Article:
Some days ago, we lived a historical adventure where Penny Palfrey, one of the best swimmers in the world of open water marathon, set a new world record in the Cayman Islands.
This story has been an unprecedented global event, now in Nadandolibre stories, poetry and great adventures in open water, I have the opportunity to tell this great story told by Lexie Kely, the woman who waited for Penny to the goal of his great adventure.
She has been the swim coordinator for the Flowers Sea Swim and the historic Bridging the Cayman Islands, she is having, with Steven Munatones, a world record in the same waters where swam Penny Palfrey. Also Lexie collaborates with OWS in the collection of information and multimedia content for the community of open water swimming.
Here is her story…
It was definitely an amazing experience to be there just as Penny Palfrey culminating ended this great record of 108 km in the Cayman Islands. Penny came to the end and I was there, waiting, excited and frightened, thinking of all the things that could happen at that time and Steven had prepared me.
He informed me at the many things that could happen when Penny arrived at the goal, things went flashing in my mind, I was ready for anything, she falter in the sand, that was unable to hold his head, possible fainting, shock and so on, all that might happen after swimming 108 km.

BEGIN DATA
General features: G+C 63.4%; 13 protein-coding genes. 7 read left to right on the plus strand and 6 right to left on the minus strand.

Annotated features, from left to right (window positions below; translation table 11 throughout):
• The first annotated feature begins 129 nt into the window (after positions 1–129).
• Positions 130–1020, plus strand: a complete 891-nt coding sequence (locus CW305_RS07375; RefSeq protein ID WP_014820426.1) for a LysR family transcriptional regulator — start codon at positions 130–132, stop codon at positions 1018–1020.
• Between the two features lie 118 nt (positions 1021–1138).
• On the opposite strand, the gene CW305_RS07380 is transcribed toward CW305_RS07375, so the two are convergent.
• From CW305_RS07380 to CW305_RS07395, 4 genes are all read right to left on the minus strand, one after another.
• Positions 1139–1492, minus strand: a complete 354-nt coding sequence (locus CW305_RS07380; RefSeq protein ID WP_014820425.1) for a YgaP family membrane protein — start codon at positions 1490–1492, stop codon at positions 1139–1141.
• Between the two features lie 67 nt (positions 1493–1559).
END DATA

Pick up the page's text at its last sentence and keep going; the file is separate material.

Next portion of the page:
I spent much time imagining how Penny could be swimming all the time? That was awesome; I was exhausted trying to stay awake to inform everyone with messages through twitter, facebook, liveswim… But I can still remember her arrival; she looked at me searching for a familiar face on the beach. I was amazed as Penny stood there like "well, I'm here, I did, now what?" I was afraid to see how they look so different from being in the water so long, seeing her eyes as she could remember only a few hours ago she was so changed.
The next day Penny told me that I seemed to have been terrified, and told her that it was! Was crazy with so many people around, the media, medical personnel, spectators, members of the crew, and especially the fact that they go through my head all the things that Steven said it could be me. They made me aware of what might happen after putting the body to the limit by an extreme adventure. I was afraid to think about while waiting on the beach.
I was shocked when she stood there nonchalant. Physically, she was different, tired, and obviously she pushed her body to the absolute limit, however she was so strong and as collected/focused as someone can be after putting their body through so much. It was the most incredible experience to be there at that very moment.
It would have been awesome to see the whole thing from the boat, but being there right when she landed was something I will never forget. Penny is amazing; I am thrilled to get to have been involved in such a historic event.